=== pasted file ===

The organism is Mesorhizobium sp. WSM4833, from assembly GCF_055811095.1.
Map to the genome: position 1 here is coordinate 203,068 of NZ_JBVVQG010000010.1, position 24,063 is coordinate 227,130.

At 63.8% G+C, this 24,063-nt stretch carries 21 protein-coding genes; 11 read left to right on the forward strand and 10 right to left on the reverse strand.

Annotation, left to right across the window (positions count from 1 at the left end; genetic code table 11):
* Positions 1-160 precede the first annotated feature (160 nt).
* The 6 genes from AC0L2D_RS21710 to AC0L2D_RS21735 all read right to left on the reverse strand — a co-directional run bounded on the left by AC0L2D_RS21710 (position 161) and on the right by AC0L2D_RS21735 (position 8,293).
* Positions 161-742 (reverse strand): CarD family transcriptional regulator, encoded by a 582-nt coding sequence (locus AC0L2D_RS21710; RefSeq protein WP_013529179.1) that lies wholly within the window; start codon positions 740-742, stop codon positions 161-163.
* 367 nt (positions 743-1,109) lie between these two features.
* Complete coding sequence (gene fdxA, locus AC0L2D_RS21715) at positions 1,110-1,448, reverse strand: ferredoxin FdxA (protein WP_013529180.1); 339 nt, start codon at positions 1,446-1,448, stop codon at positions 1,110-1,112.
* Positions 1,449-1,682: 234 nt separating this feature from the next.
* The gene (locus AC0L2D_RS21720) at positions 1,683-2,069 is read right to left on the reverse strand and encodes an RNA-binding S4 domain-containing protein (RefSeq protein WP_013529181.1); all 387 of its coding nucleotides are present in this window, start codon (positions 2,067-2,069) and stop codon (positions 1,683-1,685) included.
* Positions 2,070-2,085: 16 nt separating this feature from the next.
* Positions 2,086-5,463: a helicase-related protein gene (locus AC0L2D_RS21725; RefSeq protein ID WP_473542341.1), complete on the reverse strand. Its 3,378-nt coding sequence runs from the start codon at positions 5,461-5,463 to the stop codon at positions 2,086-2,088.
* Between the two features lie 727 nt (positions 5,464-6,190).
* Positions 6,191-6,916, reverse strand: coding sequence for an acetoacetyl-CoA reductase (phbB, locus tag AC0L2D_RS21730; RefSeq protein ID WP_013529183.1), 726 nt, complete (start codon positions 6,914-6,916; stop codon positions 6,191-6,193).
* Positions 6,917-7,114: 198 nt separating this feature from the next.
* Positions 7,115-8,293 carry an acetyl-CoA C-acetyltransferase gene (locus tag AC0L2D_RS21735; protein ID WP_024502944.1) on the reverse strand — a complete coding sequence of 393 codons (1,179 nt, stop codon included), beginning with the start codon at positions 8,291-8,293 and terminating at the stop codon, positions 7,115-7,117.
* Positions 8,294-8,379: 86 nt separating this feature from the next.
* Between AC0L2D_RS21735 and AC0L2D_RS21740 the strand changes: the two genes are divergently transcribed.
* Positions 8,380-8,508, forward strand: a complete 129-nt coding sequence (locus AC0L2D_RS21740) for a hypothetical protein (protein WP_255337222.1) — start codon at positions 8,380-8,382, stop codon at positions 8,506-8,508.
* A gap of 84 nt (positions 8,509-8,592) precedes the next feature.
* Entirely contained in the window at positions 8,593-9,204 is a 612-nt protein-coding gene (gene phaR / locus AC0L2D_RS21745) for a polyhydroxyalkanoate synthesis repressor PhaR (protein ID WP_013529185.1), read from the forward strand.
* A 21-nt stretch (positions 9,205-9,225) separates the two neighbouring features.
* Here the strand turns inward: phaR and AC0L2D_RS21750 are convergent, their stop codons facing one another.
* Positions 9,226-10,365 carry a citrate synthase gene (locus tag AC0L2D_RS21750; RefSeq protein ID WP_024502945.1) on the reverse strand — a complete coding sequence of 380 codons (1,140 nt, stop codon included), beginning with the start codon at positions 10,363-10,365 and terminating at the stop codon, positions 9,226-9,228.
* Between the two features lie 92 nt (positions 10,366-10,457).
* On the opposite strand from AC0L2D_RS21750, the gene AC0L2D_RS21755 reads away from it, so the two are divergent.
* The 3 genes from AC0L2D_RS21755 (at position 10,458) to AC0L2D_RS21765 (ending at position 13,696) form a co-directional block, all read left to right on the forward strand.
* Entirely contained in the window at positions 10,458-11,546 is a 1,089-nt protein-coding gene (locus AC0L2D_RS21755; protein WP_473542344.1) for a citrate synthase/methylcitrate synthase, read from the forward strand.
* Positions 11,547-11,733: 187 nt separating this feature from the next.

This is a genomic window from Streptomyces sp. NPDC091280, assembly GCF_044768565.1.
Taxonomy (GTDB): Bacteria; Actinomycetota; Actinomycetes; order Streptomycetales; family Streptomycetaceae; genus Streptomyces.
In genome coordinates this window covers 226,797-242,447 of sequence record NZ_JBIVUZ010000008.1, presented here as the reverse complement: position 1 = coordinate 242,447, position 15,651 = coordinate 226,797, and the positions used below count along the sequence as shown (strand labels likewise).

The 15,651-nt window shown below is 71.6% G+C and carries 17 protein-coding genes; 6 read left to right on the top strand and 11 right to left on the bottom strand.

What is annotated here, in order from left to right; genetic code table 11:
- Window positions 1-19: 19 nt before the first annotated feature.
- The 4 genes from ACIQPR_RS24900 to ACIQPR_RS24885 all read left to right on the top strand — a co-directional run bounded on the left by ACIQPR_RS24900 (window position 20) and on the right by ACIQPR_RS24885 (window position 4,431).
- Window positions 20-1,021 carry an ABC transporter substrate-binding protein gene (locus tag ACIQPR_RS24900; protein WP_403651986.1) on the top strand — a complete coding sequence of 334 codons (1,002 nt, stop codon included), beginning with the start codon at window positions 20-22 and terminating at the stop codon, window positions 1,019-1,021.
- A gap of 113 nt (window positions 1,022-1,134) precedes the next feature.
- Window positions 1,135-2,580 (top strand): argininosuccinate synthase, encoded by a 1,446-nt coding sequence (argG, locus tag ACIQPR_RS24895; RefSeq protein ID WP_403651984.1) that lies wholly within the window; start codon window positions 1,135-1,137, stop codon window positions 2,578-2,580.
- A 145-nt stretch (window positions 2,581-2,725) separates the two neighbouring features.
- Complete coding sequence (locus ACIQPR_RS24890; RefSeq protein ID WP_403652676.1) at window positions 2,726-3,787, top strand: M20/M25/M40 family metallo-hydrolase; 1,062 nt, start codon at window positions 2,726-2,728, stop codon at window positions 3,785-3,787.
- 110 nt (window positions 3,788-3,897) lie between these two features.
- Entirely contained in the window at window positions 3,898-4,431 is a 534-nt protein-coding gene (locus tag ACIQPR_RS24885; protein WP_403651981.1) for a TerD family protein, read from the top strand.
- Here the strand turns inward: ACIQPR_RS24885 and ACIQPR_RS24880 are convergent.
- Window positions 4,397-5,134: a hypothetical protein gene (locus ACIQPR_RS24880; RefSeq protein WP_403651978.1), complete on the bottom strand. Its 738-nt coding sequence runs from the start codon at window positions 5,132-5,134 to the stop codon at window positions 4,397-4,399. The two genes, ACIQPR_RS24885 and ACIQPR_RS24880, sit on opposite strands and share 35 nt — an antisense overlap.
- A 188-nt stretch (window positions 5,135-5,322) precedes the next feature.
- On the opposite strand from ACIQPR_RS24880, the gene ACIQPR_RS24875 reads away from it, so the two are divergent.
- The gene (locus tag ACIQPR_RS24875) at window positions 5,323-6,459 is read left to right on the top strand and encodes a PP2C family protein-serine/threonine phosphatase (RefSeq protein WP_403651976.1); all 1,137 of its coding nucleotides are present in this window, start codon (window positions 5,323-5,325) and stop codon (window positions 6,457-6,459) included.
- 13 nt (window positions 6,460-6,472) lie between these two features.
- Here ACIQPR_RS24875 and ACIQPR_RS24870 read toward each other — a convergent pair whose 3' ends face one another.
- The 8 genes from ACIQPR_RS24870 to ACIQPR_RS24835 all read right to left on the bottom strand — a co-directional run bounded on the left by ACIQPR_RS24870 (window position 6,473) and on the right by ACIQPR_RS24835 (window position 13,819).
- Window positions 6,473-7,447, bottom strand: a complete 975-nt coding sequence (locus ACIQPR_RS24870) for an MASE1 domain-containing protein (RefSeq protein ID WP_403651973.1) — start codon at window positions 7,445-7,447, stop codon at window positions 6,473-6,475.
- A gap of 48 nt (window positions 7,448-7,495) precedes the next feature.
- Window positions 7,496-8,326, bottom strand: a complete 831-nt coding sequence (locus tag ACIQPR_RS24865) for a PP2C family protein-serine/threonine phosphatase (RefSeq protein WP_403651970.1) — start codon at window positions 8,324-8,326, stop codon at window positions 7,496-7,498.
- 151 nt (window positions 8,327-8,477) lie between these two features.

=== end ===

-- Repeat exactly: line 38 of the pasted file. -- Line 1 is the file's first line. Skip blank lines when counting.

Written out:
- Window positions 20-1,021 carry an ABC transporter substrate-binding protein gene (locus tag ACIQPR_RS24900; protein WP_403651986.1) on the top strand — a complete coding sequence of 334 codons (1,002 nt, stop codon included), beginning with the start codon at window positions 20-22 and terminating at the stop codon, window positions 1,019-1,021.